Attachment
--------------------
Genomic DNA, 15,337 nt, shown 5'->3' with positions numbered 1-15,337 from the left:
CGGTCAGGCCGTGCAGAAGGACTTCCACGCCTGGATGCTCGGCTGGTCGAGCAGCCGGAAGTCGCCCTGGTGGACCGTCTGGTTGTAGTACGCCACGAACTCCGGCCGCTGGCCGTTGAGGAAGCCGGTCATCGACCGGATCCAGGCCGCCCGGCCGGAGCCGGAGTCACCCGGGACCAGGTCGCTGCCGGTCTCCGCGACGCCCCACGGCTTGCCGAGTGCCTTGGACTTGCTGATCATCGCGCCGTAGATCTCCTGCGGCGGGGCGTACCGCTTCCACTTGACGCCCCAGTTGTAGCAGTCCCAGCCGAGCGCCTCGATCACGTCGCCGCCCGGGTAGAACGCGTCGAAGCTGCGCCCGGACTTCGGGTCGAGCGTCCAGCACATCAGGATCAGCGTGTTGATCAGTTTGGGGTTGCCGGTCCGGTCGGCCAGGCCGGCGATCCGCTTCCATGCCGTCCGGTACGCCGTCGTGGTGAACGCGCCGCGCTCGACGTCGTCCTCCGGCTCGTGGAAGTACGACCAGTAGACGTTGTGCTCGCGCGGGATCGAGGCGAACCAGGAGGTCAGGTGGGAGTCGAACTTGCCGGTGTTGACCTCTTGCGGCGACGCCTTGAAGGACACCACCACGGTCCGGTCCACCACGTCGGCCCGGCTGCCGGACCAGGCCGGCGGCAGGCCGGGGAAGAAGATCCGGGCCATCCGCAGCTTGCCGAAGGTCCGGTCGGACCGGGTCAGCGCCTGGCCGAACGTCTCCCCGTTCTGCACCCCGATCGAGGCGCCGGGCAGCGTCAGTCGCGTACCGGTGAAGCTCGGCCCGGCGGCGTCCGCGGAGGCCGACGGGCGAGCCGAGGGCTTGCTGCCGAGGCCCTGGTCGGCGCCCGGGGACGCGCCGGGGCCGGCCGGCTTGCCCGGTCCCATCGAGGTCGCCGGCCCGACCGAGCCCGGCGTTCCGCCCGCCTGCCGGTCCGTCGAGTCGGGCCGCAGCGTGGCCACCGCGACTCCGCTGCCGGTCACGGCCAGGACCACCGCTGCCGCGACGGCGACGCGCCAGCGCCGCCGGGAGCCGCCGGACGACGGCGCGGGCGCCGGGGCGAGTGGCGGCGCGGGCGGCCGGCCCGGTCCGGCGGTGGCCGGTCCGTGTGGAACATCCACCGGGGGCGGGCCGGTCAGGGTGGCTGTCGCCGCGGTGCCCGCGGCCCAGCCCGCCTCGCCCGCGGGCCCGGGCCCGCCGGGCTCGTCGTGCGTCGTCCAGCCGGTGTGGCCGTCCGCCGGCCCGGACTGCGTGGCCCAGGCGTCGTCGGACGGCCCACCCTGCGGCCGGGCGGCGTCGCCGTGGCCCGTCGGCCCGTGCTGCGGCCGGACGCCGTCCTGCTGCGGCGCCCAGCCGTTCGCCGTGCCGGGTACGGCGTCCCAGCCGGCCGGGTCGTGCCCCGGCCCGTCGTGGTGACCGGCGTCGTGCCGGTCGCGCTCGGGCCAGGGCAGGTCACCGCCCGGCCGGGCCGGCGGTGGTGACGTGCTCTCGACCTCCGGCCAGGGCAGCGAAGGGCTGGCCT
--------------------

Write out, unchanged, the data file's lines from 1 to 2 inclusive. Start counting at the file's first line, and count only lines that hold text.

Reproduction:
Genomic DNA, 15,337 nt, shown 5'->3' with positions numbered 1-15,337 from the left:
CGGTCAGGCCGTGCAGAAGGACTTCCACGCCTGGATGCTCGGCTGGTCGAGCAGCCGGAAGTCGCCCTGGTGGACCGTCTGGTTGTAGTACGCCACGAACTCCGGCCGCTGGCCGTTGAGGAAGCCGGTCATCGACCGGATCCAGGCCGCCCGGCCGGAGCCGGAGTCACCCGGGACCAGGTCGCTGCCGGTCTCCGCGACGCCCCACGGCTTGCCGAGTGCCTTGGACTTGCTGATCATCGCGCCGTAGATCTCCTGCGGCGGGGCGTACCGCTTCCACTTGACGCCCCAGTTGTAGCAGTCCCAGCCGAGCGCCTCGATCACGTCGCCGCCCGGGTAGAACGCGTCGAAGCTGCGCCCGGACTTCGGGTCGAGCGTCCAGCACATCAGGATCAGCGTGTTGATCAGTTTGGGGTTGCCGGTCCGGTCGGCCAGGCCGGCGATCCGCTTCCATGCCGTCCGGTACGCCGTCGTGGTGAACGCGCCGCGCTCGACGTCGTCCTCCGGCTCGTGGAAGTACGACCAGTAGACGTTGTGCTCGCGCGGGATCGAGGCGAACCAGGAGGTCAGGTGGGAGTCGAACTTGCCGGTGTTGACCTCTTGCGGCGACGCCTTGAAGGACACCACCACGGTCCGGTCCACCACGTCGGCCCGGCTGCCGGACCAGGCCGGCGGCAGGCCGGGGAAGAAGATCCGGGCCATCCGCAGCTTGCCGAAGGTCCGGTCGGACCGGGTCAGCGCCTGGCCGAACGTCTCCCCGTTCTGCACCCCGATCGAGGCGCCGGGCAGCGTCAGTCGCGTACCGGTGAAGCTCGGCCCGGCGGCGTCCGCGGAGGCCGACGGGCGAGCCGAGGGCTTGCTGCCGAGGCCCTGGTCGGCGCCCGGGGACGCGCCGGGGCCGGCCGGCTTGCCCGGTCCCATCGAGGTCGCCGGCCCGACCGAGCCCGGCGTTCCGCCCGCCTGCCGGTCCGTCGAGTCGGGCCGCAGCGTGGCCACCGCGACTCCGCTGCCGGTCACGGCCAGGACCACCGCTGCCGCGACGGCGACGCGCCAGCGCCGCCGGGAGCCGCCGGACGACGGCGCGGGCGCCGGGGCGAGTGGCGGCGCGGGCGGCCGGCCCGGTCCGGCGGTGGCCGGTCCGTGTGGAACATCCACCGGGGGCGGGCCGGTCAGGGTGGCTGTCGCCGCGGTGCCCGCGGCCCAGCCCGCCTCGCCCGCGGGCCCGGGCCCGCCGGGCTCGTCGTGCGTCGTCCAGCCGGTGTGGCCGTCCGCCGGCCCGGACTGCGTGGCCCAGGCGTCGTCGGACGGCCCACCCTGCGGCCGGGCGGCGTCGCCGTGGCCCGTCGGCCCGTGCTGCGGCCGGACGCCGTCCTGCTGCGGCGCCCAGCCGTTCGCCGTGCCGGGTACGGCGTCCCAGCCGGCCGGGTCGTGCCCCGGCCCGTCGTGGTGACCGGCGTCGTGCCGGTCGCGCTCGGGCCAGGGCAGGTCACCGCCCGGCCGGGCCGGCGGTGGTGACGTGCTCTCGACCTCCGGCCAGGGCAGCGAAGGGCTGGCCT